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Thursday, September 6, 2018

When faced with an active shooter: Run, hide, fight

A scene from a training video by the Houston mayor's office showing office workers fighting an active shooter. 
What would you do if someone bursts into your office, school, or house of worship and starts shooting?

Everyone should be prepared to run, hide, and fight, said Lt. Brian Ruck in a presentation at a meeting of the Mason Police District’s community engagement Sept. 4.

According to the FBI, there were 20 active shooter incidents in 2016 and 30 in 2017 in the United States. During that period, 221 people were killed (excluding the shooters) and 722 were wounded. Between 2000 and 2015, 200 people were killed in active shooter incidents.

The number of incidents has been rising at a rate parallel to the increase in internet use, Ruck says, as potential shooters can increasingly find and encourage one another on online forums.

In an active shooter situation, “if you can get out, try to escape. Leave your belongings behind, try to prevent others from entering the danger zone, and call 911,” he says. Try to encourage others to leave with you, but if they won’t come, “don’t let them slow you down.”

If there’s no way to get out, Ruck advises concealing yourself behind a large object. If you’re in a room, turn out the lights, lock and barricade the door, and silence your phone.

As a last resort, if your life is at risk, fight the attacker with improvised weapons, such as a chair or fire extinguisher, he says. “Grab the heaviest object and hit the shooter in the back of the head.”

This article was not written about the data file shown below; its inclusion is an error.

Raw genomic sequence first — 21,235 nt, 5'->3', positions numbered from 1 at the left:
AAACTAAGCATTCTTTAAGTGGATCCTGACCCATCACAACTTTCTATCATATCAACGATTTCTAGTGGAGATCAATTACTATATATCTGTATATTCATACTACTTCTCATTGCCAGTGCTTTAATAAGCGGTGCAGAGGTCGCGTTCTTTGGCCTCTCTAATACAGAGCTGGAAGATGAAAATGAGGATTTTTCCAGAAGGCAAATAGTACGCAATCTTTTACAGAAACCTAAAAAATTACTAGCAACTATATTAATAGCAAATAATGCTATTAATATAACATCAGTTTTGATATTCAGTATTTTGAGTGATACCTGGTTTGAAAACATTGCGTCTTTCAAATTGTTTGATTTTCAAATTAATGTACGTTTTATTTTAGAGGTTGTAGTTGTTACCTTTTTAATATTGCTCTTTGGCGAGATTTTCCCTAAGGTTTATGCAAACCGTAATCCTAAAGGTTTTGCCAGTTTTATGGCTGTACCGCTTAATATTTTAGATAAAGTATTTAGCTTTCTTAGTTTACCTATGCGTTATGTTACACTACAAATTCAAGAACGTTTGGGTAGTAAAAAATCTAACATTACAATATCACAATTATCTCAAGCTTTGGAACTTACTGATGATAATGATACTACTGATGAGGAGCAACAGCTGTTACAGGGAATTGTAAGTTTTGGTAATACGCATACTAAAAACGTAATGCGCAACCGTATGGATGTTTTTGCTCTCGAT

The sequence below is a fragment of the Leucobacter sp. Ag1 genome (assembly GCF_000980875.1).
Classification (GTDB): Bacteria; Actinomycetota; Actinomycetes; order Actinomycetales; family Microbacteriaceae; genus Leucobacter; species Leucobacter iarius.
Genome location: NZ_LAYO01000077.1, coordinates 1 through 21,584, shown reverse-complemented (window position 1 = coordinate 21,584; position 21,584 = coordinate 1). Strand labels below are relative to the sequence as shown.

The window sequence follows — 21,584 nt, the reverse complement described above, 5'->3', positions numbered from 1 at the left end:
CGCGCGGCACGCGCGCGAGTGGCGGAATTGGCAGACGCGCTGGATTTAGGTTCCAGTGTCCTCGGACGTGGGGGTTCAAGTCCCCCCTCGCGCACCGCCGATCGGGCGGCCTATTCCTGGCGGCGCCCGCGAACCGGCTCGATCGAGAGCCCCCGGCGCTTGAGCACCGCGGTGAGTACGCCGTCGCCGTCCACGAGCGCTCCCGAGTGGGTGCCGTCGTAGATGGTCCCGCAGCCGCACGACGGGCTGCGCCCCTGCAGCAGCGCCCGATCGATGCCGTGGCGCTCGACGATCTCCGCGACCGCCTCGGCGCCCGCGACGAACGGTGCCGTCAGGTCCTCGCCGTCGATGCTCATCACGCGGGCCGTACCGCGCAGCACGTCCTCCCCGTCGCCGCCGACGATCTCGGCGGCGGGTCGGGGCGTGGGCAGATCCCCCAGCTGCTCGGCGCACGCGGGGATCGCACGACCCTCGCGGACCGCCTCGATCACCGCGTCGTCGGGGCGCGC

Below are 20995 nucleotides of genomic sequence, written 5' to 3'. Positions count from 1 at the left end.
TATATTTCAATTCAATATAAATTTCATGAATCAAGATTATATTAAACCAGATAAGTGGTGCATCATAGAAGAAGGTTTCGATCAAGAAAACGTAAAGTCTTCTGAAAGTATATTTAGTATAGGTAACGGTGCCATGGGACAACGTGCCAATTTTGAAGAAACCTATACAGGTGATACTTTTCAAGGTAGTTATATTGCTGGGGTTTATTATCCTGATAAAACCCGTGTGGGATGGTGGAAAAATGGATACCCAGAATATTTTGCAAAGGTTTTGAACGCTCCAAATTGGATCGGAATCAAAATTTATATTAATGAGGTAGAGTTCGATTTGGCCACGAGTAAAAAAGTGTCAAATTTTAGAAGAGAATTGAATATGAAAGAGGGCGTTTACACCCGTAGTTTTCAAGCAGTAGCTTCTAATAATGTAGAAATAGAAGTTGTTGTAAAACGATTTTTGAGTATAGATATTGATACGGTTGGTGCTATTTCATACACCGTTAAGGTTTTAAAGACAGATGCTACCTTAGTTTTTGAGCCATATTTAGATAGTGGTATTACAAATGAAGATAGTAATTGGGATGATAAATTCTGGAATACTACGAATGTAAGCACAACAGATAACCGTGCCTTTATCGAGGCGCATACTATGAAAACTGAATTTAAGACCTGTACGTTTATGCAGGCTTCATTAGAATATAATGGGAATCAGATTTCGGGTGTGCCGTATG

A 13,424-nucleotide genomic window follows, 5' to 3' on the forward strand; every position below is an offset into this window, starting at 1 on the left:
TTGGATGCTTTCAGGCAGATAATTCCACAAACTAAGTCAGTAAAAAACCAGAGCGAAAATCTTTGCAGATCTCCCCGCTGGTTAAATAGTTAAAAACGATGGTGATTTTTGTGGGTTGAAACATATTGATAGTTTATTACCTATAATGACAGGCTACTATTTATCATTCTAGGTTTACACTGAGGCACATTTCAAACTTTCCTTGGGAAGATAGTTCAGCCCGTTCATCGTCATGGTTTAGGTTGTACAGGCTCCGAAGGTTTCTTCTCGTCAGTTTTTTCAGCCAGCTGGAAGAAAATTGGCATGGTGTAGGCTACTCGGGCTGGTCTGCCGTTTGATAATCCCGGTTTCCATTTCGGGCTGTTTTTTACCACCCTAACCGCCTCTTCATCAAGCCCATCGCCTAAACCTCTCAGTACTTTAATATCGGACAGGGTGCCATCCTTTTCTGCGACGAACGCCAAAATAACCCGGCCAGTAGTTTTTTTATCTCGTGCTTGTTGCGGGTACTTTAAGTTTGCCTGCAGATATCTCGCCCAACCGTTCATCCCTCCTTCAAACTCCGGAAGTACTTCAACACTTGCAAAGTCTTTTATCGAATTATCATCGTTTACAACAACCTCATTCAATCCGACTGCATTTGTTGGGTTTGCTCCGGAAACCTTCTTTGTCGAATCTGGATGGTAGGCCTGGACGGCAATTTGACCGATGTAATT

During the Virginia Tech shooting, everyone who ran or escaped out of a window survived. Some of those who hid under desks and played dead were lucky and some weren’t.

Most active shooter incidents last less than 10 minutes, Ruck says, although the Navy Yard shooting in D.C. in 2013 went on for 40 minutes because the shooter hunkered down and hid.

Fairfax County dealt with a violent incident in Merrifield last year, when a man entered a law firm on Gatehouse Road and fired rounds in the foyer. “He didn’t target anyone and no one was hit,” Ruck says. It took police six minutes to get into the building after getting a 911 call. The shooter committed suicide.

During a three-week period after the school shooting in Parkland, Fla., in February there were 29 threats about school shootings in Fairfax County, Ruck says. It’s FCPD policy to follow up on every threat.

High schools in Fairfax County conduct lockdown drills, and staff are trained to get students out safely if possible and to barricade people inside a room. In July, the school board approved a $4 million plan to improve school security and strengthen mental health services.

First responders’ top priority is stopping the shooter, not evacuating victims, Ruck says, so people who are injured often bleed to death if first responders can’t get to them in time.

As a result, police and fire departments are working together on the Stop the Bleed campaign, which supports the distribution of first aid kits with tourniquets and trains people to use them.

If victims have a gun and try to engage with the shooter, Ruck says they should put it away immediately or risk being mistaken for the attacker and being shot by the police.

Social media is a two-edged sword. While it can encourage people on the edge – with radical ideas and no support system – to commit violence, it can also be used by law enforcement to monitor tips from the public and inform the community about a dangerous situation.

Ruck urges everyone to understand the levels of “situational awareness”:
  • White: You are totally tuned out, often using your phone, and unaware of your surroundings.  
  • Yellow: Relaxed awareness, like when you’re driving a car.
  • Orange: Focused awareness, as when you see someone walking around with a backpack and full coat in the summer, and it’s alarming enough that you alert security.  
  • Red: You’re actually in the fight or have to take evasive action when driving to avoid an accident. 
  • Black: You freeze up in a crisis and become comatose or lie there in a fetal position. 
In a traumatic situation, Ruck says, some people go from “white” to “black” in a few seconds. 

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